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High-tech industry on hiring binge in California; Google, Facebook and Zynga lead the pack

March 25, 2011 |  4:15 pm

It's the Silicon Valley hiring boom being felt all over California.

California added nearly 100,000 new jobs in February, and the state's unemployment rate dropped by two-tenths of a percentage point, to 12.2% from 12.4% in January, in part led by a hiring surge in high tech, the California Economic Development Department reported Friday.

Top technology companies are competing fiercely for engineers, designers, computer scientists, data crunchers and other workers with specialized technical skills. But the hiring frenzy has also begun to reach workers with other kinds of skills.

Zynga Take Josh Persky, 28, who was working for Fox Sports Radio in Los Angeles when he was laid off on his 26th birthday. He subsisted on unemployment benefits, then odd jobs, for two years before landing a job in January as an office manager with Causes, a San Francisco start-up that helps people donate money to their favorite charities on Facebook and the Web.

Switching cities and industries changed his life, Persky said. "Every company in the technology industry is growing. Causes employs 24 people and plans to be over 35 people by the end of the year. Every engineer has three offers on the table," he said. "Working in technology is the kind of job you think you are going to have when you are 14 and you have never had a job before."

Silicon Valley is looking like an economic Shangri-La as companies here hire aggressively and court prospective recruits with free food, lots of perks and loads of cash. Competition for talent is especially fierce among Internet and social media companies.

Internet search giant Google gave all of its 24,000 employees a 10% raise this year. And it announced in January that 2011 would be its biggest hiring year ever. Google does not disclose specific hiring numbers, but its previous biggest hiring year was 2007, when it added nearly 6,200 people around the globe.

After Google announced the plans to increase its workforce 25% to more than 30,000, it received a flood of job applications, including more than 75,000 in one week. Google would only say that "a significant percentage" of its employees work in California, but a person familiar with the breakdown said more than a third of Google employees work in the state. YouTube, Google's video-sharing website, also said it would increase hiring more than 30%.

Google faces particularly stiff competition from Silicon Valley rivals such as Facebook, which is also sparing no effort or expense in recruiting engineers and other workers.

"Facebook will be hiring throughout 2011 for all parts of the company," a spokesman said in an email. 

Zynga2 Facebook has more than 2,000 employees, 1,400 of whom are in Palo Alto, and it's growing at a rate of about 50% a year. Last year it opened an engineering office in Seattle and a sales and operations office in Austin, Texas. This summer it's moving from Palo Alto to a 57-acre Menlo Park, Calif., campus that has already been permitted for 3,600 employees, the target growth for Facebook in 2011, a person familiar with the company's hiring plans said.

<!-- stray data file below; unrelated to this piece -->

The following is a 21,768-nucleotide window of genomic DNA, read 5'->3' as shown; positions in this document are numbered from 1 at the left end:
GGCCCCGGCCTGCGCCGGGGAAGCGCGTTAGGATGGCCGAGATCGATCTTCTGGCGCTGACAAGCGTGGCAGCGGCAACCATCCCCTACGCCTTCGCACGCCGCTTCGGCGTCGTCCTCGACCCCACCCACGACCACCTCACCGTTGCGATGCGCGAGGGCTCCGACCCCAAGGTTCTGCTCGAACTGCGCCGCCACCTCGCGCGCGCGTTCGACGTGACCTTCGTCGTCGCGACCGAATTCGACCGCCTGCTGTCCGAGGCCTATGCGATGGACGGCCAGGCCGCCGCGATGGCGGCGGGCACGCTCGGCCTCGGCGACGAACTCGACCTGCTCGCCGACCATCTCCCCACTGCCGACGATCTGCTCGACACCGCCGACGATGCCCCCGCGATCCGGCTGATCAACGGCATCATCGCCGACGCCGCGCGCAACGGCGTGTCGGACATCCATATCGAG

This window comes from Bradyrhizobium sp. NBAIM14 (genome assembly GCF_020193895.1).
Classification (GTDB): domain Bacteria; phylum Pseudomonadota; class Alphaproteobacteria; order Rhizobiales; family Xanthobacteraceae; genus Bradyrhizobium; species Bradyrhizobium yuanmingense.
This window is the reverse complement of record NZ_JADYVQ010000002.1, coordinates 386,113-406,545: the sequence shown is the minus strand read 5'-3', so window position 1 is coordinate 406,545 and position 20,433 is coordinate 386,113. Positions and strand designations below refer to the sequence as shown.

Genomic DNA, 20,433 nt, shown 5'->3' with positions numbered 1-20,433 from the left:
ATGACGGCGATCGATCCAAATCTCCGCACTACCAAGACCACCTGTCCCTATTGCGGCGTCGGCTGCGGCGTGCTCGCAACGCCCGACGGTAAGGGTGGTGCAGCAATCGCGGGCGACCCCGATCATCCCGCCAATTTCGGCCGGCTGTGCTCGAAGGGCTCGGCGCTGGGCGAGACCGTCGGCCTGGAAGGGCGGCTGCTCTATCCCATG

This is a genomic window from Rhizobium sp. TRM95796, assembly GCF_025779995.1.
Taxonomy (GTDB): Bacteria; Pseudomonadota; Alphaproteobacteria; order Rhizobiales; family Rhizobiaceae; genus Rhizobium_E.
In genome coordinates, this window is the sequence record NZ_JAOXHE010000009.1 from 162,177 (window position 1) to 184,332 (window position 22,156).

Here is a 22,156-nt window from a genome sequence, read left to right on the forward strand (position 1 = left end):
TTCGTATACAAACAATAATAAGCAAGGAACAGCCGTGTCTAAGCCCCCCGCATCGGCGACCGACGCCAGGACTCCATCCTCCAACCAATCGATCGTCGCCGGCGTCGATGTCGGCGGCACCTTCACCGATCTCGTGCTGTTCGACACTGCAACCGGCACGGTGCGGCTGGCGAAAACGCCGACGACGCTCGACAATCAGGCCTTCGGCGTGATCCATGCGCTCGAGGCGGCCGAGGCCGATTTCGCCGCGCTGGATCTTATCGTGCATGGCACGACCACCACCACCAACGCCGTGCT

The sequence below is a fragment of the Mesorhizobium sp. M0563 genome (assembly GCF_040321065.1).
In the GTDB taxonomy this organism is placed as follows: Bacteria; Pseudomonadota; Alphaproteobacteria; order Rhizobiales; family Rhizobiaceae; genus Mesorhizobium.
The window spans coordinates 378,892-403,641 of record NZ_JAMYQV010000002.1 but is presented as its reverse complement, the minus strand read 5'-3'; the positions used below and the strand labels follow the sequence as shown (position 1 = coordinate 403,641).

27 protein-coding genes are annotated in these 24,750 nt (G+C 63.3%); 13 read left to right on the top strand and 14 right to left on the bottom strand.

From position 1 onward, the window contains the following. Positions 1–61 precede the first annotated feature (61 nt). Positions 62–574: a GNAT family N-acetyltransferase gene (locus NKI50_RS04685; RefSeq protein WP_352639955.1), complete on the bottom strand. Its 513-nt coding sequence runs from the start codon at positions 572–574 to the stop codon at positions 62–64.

Popular social gaming company Zynga, which has more than 1,500 employees, expects to double that number in the next year. The San Francisco company is on a hiring streak: Zynga has hired 224 people in California so far this year, and it hired 563 last year.

San Francisco's Twitter, which is valued by investors at billions of dollars, has more than 400 employees and plans to grow to 3,000 employees by July 2013. A year ago, it had just 140 employees.

Bindu Reddy, chief executive of social media advertising start-up MyLikes, hails from Google and has a vast network of contacts in Silicon Valley. Still, she spends more than 70% of her time trying to recruit engineers. Reddy hired nine people for the 12-person team at MyLikes in the last five months, a process she called "intensely crazy." Going up against teams of recruiters at Facebook, Twitter, Google and Zynga, as well as start-ups loaded with cash, she has had to offer 15% over other offers to land recruits.

MyLikes opened a small office in Los Angeles to hire engineers because competition isn't quite as intense in L.A. as it is in Silicon Valley. Reddy landed a couple of former colleagues from Google, which  is expanding its own footprint by leasing more than 100,000 square feet of office space in three buildings in Venice.

Dice.com said it continues to see strong gains in the number of technology job postings in Silicon Valley. There were more than 5,000 open positions on Dice.com starting in March, up 41% year over year. 

In addition to long hunts to fill key positions and sharply increasing salaries, Silicon Valley companies are wrestling with retention as competitors make lucrative offers to try to pick off their key employees. In January, Google successfully beat back an effort by Twitter to hire one of its product development vice presidents, Sundar Pichai. Google also recently gave a top engineer a $5-million bonus package to keep him from defecting.

RELATED:

War heats up for top Silicon Valley talent

Tech firms try to outperk one another

-- Jessica Guynn

Photo: Zynga employee Lacey Salet brings her dog to company headquarters in San Francisco. Credit: Robert Durell / For The Times. 

Photo: Amitt Mahajan munches on free lunch at Zynga, which offers all kinds of perks to its employees. Credit: Robert Durell / For The Times.

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